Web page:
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Originally coined by Ernst Jentsch (1906) and explored further in Sigmund Freud’s essay Das Unheimliche (1919), uncanny is the concept and experience of how something is strange, mysterious or unnatural. While technology has progressed over the years, so has our ability to anthropomorphize current technology. We see this through children's adoration for Tamagotchis and Furbys (Turkle, 2005). We also witness this through advancements in animation and CGI in movies and TV shows. Masahiro Mori, a Japanese roboticist, originated the concept of the Uncanny Valley in the 1970s, a theory that something could be off about a human-like robot or character. There’s a sweet spot where the more human or realistic that robots seem to appear, the more disturbing they appear to the human eye. That descent into an eerie spot is the Uncanny Valley.
The Uncanny Valley graph, Masahiro Mori, 1970
Attempting to avoid the creepiness of the Uncanny Valley has been an issue for animators and artists across the world when creating movies. For example, when the movie Shrek was being made - an early screen test caused children to cry because Princess Fiona was too realistic. Similarly, The Polar Express achieved mixed ratings because of how real-life the characters were. The struggle for realism while not scaring the audience and entering uncanny territory is what I believe is one of the biggest challenges artists, scientists and roboticists might face in the twenty-first century, as we attempt to seamlessly integrate digital avatars, AI and social robots into our society.
The Polar Express
Created by Epic Games as part of Unreal Engine, the MetaHuman Creator, has the capabilities of creating realistic, 3D, digital humans. The detail within creating a MetaHuman, from the pores and wrinkles on the skin to the veins in the eyes, can be customized. The huge jump in the technology has been stated by Vladimir Mastilovic, vice president of Digital Humans Technology at Epic Games, "Up until now it has taken very sophisticated teams weeks or months to create just one high-quality digital human, and now that massive amount of time and process is being compressed into minutes. That's new for the entire industry, not just Epic." The speed and accessibility of the MetaHuman creator can allow anyone to create their photorealistic digital human.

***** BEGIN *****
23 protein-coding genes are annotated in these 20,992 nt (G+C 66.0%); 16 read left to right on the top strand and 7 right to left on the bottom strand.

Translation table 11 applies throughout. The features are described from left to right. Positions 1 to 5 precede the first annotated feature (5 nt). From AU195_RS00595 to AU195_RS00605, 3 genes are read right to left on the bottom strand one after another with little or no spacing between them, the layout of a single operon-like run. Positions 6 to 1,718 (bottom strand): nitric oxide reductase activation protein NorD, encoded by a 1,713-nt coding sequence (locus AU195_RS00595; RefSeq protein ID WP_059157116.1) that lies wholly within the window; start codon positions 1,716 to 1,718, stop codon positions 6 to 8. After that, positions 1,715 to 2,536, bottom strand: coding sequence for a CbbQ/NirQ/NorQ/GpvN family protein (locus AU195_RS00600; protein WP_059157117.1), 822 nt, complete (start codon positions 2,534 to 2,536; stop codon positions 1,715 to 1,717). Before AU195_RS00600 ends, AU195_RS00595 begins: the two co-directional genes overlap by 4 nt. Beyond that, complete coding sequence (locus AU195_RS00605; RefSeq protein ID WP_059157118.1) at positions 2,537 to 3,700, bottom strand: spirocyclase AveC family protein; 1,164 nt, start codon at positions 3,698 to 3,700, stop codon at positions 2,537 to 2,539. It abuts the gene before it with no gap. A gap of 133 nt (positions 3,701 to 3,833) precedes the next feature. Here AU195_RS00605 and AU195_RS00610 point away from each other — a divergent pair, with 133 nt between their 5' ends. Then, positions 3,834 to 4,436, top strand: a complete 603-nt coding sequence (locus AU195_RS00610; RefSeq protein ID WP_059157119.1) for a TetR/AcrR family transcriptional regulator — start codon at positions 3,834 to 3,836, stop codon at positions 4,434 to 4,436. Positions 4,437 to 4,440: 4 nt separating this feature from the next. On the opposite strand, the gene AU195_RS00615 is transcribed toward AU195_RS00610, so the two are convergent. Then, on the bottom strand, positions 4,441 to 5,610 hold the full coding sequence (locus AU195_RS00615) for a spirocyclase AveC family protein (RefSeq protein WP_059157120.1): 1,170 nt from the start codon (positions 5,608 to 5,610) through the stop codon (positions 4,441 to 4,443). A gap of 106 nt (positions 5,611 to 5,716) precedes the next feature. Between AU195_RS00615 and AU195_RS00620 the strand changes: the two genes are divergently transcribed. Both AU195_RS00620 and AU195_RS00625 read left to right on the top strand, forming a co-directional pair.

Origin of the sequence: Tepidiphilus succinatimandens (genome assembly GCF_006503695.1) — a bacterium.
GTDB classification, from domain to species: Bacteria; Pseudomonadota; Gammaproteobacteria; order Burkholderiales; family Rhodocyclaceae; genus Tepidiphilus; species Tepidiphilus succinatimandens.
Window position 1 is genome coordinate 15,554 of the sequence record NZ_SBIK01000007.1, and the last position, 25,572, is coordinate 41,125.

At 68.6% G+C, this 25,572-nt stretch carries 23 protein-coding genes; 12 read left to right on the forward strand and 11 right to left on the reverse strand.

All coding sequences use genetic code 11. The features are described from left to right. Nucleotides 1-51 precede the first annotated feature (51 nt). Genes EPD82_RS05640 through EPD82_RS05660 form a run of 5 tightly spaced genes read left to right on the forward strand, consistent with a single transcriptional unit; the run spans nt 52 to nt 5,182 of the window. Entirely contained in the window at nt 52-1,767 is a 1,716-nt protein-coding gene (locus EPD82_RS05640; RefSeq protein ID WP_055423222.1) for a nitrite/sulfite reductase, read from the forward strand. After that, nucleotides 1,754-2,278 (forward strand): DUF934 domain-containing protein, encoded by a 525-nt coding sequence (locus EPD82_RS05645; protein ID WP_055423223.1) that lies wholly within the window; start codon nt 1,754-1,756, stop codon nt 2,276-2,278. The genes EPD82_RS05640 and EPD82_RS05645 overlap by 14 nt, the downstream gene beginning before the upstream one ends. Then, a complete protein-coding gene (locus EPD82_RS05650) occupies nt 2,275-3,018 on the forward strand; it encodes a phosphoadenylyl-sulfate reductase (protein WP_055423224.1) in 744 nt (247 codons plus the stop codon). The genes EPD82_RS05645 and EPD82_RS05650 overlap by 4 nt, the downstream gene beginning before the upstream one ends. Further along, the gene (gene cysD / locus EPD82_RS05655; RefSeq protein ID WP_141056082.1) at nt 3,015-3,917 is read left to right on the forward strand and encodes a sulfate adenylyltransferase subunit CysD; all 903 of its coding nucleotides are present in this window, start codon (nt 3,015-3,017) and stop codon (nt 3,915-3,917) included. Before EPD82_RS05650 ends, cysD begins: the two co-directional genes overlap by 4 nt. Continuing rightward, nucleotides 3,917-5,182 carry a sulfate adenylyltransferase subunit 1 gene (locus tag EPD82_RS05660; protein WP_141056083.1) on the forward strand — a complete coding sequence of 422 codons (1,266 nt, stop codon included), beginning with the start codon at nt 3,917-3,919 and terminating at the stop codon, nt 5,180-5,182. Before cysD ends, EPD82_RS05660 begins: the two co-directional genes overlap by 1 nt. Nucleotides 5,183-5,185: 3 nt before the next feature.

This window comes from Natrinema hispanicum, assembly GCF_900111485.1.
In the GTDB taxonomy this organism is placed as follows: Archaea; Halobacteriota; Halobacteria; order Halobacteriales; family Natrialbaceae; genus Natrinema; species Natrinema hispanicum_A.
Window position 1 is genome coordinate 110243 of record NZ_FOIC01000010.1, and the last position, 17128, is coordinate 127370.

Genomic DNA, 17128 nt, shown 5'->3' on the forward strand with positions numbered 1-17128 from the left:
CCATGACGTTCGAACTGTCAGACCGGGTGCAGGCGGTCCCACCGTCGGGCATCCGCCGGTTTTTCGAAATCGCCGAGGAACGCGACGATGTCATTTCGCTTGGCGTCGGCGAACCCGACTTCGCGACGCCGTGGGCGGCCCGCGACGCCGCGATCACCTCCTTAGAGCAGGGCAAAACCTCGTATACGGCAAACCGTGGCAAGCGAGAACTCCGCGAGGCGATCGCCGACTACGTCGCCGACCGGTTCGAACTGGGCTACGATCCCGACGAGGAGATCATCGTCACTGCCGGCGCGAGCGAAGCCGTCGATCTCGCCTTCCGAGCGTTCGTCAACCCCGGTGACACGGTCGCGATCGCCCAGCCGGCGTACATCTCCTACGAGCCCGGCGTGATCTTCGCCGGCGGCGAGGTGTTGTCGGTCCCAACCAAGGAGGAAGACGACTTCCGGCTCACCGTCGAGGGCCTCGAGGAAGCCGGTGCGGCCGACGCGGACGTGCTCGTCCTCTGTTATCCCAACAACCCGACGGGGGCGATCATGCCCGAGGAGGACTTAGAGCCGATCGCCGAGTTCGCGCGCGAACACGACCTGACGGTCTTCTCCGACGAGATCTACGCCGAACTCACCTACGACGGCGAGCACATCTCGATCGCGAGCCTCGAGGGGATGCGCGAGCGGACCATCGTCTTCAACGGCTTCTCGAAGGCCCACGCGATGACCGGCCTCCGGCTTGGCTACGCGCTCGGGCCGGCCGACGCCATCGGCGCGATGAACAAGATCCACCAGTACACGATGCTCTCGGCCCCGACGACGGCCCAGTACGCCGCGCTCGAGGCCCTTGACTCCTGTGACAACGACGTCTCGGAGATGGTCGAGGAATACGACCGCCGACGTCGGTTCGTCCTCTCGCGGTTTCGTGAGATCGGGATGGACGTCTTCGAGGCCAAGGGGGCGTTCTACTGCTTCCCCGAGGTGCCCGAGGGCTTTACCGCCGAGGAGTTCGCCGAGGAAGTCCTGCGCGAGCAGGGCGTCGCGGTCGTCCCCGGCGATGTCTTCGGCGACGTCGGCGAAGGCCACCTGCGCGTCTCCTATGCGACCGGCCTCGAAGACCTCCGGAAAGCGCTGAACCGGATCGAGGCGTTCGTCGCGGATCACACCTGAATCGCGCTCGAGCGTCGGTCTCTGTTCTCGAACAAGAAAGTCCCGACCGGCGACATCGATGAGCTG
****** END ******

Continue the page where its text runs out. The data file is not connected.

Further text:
Can MetaHumans Overcome Uncanny Valley?
Although research has yet to be conducted on this topic, one can ask the question, has Epic’s MetaHumans escaped the Uncanny Valley, or does it have the possibility to do so in future as their technology progresses? Some YouTubers attempt to recreate human facial expression and movement using LiveLink and Unreal Engine, but is it possible to recreate human expression or emotion through MetaHumans without entering uncanny territory?
If this can be possible, what does it mean for the future of digital avatars in gaming, entertainment, virtual reality and digital communication? Will MetaHumans become so life-like they could replace Hollywood actors? In virtual reality, social spaces might become even more realistic, eventually competing with the realism of our current reality. It could open opportunities for other industries like healthcare and education, and of course, forge a new avenue for digital identity and the self. I argue that right now we might be witnessing the beginning of a revolution in digital communication where avatars and digital humans (MetaHumans) will become the everyday norm. The next point of call should be escaping uncanny territory and attempting to advance artificial expression by replicating human subtleties and micro-expressions (Ekman, 1975). Once this is achieved it might be possible to overcome Uncanny Valley.
Ekman, P., Professor of Psychology Paul Ekman; PH D, & Friesen, W. V. (1975). Unmasking the face: A guide to recognizing emotions from facial clues. Prentice Hall.
Freud, S. (2018). Das Unheimliche. Createspace Independent Publishing Platform.
Jentsch, E., & Surprenant, C. (1995). On the psychology of the uncanny (1906).
Mori, M. (2020). The uncanny Valley. The Monster Theory Reader, 89-94. https://doi.org/10.5749/j.ctvtv937f.7
Turkle, S. (2005). The second self, twentieth anniversary edition: Computers and the human spirit. MIT Press.